VIDEO SERIES SEEKS TO PROTOTYPE MILLENNIAL NEWS
- Author: Nolan Miles, firstname.lastname@example.org, +1.502.827-4845, Murphy J. Burke, email@example.com, +1.515.537-4930, Kerry J. Northrup,firstname.lastname@example.org, +1.270.745-5140
- Author: Thursday, March 24th, 2016
BOWLING GREEN, KY — The first episode of a new millennial news series developed by the fusion journalists of Western Kentucky University has just been released through the IndieGoGo social crowdsourcing platform.
Two years in development and breaking a lot of the rules of old mainstream media, Flannery's Porch uses the story of two women, struggling to preserve the historic homestead of iconic Southern writer Flannery O'Connor, as a backdrop for reporting on a wide range of current news issues.
For instance, the first episode being released deals with environmental sustainability in the process of reporting on a bluegrass festival held at O’Connor’s Andalusia Farm in Milledgeville, Georgia.
Future episodes will explore other relevant modern issues including social diversity, economic equality, LGBT rights, animal conservation, historic preservation and unbridled commercialization. Many of those topics are central to O’Connor’s writings and legacy.
However, Flannery’s Porch focuses primarily on the efforts and passions of the current farm-museum’s director, Elizabeth Wylie, and her assistant, April Moon Carlson, as they strive to protect Andalusia from the ravages of time and neglect. Thousands of people from all over the world visit the landmark each year.
"It's episodic. It's character-driven. It is full of substance and the authenticity everyone seeks, particularly millennials, when hungry for information to enrich their lives," explained the project's senior news experience designer, Nolan Miles. "It’s news, but its done in a way you’d expect out of a Netflix series. You'll want to come back. Hopefully you'll want to make this part of your own experience, your own lifestyle."
And just as Flannery's Porch demonstrates the new avenues journalism is taking, it is also launching in a very non-traditional manner. The four episodes of season one are being posted publically over the next several weeks on the social crowdsourcing site IndieGoGo.
"Normally crowdfunding websites like IndieGoGo and Kickstarter are where projects like ours go to try to get their initial production funding," said Engagement Producer Murphy Burke. "But these are also great places to build and engage a community around your story. So we decided why not use IndiGoGo to actually launch Flannery's Porch and give people more of a reason to come see what we're doing. If it clicks the way we intend, then our audience will share the show with their friends and even help us do season two."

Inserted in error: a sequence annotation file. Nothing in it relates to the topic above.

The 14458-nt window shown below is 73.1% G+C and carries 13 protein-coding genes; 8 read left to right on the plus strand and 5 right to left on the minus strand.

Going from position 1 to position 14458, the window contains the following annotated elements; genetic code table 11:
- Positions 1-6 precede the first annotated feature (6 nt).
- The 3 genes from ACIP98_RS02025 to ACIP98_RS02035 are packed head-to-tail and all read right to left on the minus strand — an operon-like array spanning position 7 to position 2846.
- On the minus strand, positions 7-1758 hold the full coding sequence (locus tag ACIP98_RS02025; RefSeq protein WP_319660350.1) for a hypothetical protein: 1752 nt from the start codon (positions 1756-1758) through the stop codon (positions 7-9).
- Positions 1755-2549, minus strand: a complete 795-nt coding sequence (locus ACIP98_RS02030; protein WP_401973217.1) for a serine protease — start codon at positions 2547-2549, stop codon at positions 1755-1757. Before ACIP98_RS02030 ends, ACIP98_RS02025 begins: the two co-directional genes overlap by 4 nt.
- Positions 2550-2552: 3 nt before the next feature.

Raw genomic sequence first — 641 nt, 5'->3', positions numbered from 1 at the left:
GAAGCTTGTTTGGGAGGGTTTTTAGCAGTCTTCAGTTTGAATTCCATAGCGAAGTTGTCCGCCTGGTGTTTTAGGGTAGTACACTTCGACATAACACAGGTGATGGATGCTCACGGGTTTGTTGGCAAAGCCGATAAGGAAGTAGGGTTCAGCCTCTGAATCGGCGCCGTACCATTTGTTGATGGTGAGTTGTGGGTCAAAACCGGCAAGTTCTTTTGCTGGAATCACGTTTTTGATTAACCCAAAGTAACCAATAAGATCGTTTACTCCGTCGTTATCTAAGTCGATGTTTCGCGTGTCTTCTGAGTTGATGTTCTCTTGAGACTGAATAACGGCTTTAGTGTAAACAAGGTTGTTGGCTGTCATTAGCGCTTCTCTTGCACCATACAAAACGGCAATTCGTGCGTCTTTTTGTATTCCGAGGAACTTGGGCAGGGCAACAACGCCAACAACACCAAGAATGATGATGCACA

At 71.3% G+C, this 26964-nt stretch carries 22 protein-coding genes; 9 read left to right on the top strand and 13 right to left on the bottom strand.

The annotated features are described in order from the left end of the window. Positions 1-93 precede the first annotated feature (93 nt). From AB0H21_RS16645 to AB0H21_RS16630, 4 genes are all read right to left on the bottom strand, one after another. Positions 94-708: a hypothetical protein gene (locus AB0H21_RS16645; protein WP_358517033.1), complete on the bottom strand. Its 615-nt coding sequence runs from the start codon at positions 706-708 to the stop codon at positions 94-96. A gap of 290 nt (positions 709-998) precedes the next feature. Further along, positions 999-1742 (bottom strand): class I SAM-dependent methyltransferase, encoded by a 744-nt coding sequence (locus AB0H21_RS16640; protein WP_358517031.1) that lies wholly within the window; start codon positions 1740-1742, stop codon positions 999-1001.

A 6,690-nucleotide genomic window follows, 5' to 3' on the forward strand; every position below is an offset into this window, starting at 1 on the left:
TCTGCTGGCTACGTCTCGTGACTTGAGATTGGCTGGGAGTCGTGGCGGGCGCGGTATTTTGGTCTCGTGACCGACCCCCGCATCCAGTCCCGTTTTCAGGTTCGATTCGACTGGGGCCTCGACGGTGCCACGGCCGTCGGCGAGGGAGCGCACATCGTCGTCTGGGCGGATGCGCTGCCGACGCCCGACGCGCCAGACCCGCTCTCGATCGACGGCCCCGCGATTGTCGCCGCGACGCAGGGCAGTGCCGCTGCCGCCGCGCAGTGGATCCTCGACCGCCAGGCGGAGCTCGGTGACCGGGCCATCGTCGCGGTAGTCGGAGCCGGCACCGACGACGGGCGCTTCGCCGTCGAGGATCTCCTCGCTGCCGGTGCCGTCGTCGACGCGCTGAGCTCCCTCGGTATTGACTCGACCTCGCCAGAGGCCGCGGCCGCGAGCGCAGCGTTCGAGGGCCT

The link flannerysporch.com goes directly to the project on IndieGoGo, where the “Sustainability” episode can be found.
After the launch campaign ends, that web address will go to the Flannery’s Porch mobile webapp. The Western iMedia news experience is being designed specifically for a mobile-connected millennial community.
Miles and Burke are just part of the current staff of Western iMedia, a millennial news startup embedded in WKU's School of Journalism & Broadcasting. Regardless of their individual backgrounds in journalism, broadcasting, photojournalism, advertising, public relations or other fields, the WiM group works collaboratively as fusion journalists to produce startup-style media with the ethics and standards of professional journalism.
“We’re the editorial equivalent of a musical band,” Miles said, “with various journalistic artists combining our styles and skills with different media instruments to make this important and fascinating story together.”
WKU current students and now-alums involved with developing Flannery’s Porch since work started on the project in 2014 include:
- Lauren Boone of Louisville, Kentucky
- Leah Brown of Louisville, Kentucky
- Kayla Boyd of Shepherdsville, Kentucky
- Murphy Burke of Des Moines, Iowa
- Amanda Johnson of Nashville, Tennessee
- Ashley Knight of Hendersonville, Tennessee
- Nolan Miles of Bardstown, Kentucky
- Catherine Havel of Louisville, Kentucky
- Alex Mallory of Bowling Green, Kentucky
- Whitney Marlin of Franklin, Kentucky
- Patric Peters of Bowling Green, Kentucky
- Duncan Pope of Louisville, Kentucky
- Brian Powers of Des Moines, Iowa, and Naperville, Illinois
- Anna Wilkins of Charleston, South Carolina, and Russellville, Kentucky
- Alex Brislin of Louisville, Kentucky
- Merrick Hupman of Lexington, Kentucky
- Michael Cheser of Mount Washington, Kentucky
Western iMedia was founded and is directed by by Kerry J. Northrup, an international media executive who serves as WKU’s Turner Multimedia Professor and a professional in residence. He is also chief editorial officer of The Newsplexer Projects, an independent entrepreneurial editorial studio that designs and produces massive-media stories while prototyping new ways of doing the news.